Anyway I have an exceptionally short skirt which requires leg coverage, so I got some too. Business transacted, we departed, only to return to retrieve the bottles of water that had been forgotten. We are truly special. Apparently it was the assistant's turn to laugh. 

We had a meander around, and we chortled at the 'wild horses', made rude comments about the fashion in C&A. There was also another clothes shop, where should I need an electric blue lace fishtail confection, I know where to find one. We found some shoes each - she has currently got a toe issue so bought something comfy; and I got a beautiful pair of platform sandals to strut down the Riva in. 

Back outside and on the bus into town, it had turned slightly chilly, and the njoki had been burned off ages ago. So we thought we'd take our bags back home and then go find another restaurant. As we were heading up to my place, we walked past Trattoria Tril, a neighbour to the excellent Konobar Marjan. During the day this place is a haven for the local guys to discuss important world events, then put money on them in the betting shop opposite. Perfect.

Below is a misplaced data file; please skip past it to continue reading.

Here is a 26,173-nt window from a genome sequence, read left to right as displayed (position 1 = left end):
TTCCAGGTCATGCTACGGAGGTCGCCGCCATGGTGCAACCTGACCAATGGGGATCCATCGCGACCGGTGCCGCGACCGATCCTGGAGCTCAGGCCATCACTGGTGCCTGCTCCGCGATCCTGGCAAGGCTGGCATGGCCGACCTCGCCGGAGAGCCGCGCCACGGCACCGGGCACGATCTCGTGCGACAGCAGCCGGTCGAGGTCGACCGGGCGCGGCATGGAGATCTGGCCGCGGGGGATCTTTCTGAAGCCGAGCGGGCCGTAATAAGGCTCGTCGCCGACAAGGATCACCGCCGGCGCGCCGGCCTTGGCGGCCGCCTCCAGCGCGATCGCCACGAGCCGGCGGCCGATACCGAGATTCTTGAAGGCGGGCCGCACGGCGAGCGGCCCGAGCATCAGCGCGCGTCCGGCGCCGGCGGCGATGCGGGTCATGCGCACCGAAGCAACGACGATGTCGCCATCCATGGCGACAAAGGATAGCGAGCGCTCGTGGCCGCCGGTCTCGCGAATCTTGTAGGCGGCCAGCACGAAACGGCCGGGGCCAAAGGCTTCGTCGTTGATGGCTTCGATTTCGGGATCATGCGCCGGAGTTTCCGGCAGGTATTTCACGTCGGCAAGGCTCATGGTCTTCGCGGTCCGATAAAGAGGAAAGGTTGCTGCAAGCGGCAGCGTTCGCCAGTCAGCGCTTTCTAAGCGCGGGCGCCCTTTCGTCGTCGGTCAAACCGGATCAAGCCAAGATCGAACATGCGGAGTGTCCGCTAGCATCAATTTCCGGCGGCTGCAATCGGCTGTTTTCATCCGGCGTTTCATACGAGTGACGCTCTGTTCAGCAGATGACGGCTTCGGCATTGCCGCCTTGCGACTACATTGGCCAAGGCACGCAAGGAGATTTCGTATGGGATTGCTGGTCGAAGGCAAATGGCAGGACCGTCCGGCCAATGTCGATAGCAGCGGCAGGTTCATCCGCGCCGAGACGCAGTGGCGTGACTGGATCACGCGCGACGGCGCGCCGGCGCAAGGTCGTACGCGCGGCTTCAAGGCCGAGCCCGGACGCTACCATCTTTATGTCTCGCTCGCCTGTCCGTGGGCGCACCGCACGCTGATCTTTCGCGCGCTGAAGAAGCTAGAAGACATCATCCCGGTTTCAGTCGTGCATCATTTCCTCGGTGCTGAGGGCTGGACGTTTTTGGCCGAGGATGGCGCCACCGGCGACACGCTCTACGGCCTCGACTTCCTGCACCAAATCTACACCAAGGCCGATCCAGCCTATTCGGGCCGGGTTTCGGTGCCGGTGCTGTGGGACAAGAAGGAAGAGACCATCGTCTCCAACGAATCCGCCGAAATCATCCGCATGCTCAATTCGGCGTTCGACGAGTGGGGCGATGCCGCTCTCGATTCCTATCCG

We went in and the restaurant's two pet spider crabs waved at us cheerily. They know they are safe despite being tasty...the waiter was happy to reassure us they weren't on the menu. Once again we entertained another guy with our witty repartee and mangling of his language. He was extremely happy to help, and by the end of the evening, a bottle of Postup down, he taught us some really rude Split words and made a couple of locals blush. We've been invited back for classes whenever we like! The food was also excellent and ridiculously cheap. I'm starting to like my part of town very much.  

Enough for this blogpost, I need to write about what feels like Roadtrip part 2, or is it 3. Talk about wayward, contrary baggage!!